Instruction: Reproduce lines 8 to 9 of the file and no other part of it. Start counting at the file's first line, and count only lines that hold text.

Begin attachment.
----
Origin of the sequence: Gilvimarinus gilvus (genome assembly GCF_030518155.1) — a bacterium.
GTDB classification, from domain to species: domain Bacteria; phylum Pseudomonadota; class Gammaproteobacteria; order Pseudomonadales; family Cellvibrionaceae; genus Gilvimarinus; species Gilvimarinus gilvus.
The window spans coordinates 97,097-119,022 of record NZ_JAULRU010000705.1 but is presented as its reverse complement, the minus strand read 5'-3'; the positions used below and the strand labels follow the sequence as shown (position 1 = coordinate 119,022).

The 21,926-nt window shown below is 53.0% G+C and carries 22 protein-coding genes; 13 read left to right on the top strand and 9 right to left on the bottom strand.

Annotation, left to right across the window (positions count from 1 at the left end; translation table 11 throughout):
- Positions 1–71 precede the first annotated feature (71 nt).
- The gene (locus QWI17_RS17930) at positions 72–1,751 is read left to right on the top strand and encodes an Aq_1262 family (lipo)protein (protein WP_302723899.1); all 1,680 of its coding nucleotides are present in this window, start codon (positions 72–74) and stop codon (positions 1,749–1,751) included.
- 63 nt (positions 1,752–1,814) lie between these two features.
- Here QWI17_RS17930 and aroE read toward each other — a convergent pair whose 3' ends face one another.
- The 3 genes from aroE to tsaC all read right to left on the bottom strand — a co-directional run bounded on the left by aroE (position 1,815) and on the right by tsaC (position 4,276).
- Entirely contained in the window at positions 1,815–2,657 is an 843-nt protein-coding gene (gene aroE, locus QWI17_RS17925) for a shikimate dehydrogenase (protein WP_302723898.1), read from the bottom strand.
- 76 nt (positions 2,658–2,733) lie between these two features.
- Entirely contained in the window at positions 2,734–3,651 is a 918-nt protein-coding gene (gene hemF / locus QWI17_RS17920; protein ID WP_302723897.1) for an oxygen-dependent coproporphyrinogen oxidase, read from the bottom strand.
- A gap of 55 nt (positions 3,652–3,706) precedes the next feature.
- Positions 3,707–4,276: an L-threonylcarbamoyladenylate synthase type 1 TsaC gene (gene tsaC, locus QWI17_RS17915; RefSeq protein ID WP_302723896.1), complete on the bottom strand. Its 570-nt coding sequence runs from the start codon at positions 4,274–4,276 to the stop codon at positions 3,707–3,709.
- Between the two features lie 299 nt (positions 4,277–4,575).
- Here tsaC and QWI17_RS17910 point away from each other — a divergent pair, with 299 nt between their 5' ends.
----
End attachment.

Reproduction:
- 63 nt (positions 1,752–1,814) lie between these two features.
- Here QWI17_RS17930 and aroE read toward each other — a convergent pair whose 3' ends face one another.